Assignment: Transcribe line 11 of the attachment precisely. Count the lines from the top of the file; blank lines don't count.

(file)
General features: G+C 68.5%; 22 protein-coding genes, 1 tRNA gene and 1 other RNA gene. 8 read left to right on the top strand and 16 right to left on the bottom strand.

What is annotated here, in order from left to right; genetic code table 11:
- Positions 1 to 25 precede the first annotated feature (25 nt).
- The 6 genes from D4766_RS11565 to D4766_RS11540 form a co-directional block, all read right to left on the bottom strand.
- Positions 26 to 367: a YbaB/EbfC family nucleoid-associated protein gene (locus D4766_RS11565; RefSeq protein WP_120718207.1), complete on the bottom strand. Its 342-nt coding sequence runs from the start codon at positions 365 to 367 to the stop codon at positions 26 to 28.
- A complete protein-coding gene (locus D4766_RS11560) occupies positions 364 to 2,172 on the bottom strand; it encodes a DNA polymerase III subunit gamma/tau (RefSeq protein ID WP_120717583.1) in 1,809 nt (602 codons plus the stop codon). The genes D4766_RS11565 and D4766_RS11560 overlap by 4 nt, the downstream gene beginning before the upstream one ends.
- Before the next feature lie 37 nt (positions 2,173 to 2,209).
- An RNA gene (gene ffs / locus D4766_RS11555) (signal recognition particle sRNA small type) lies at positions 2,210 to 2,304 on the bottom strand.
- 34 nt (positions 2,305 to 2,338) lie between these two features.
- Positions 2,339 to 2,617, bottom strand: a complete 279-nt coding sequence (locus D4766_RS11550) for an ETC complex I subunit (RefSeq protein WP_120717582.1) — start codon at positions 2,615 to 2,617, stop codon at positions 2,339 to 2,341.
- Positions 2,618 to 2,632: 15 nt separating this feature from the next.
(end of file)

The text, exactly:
- Positions 2,618 to 2,632: 15 nt separating this feature from the next.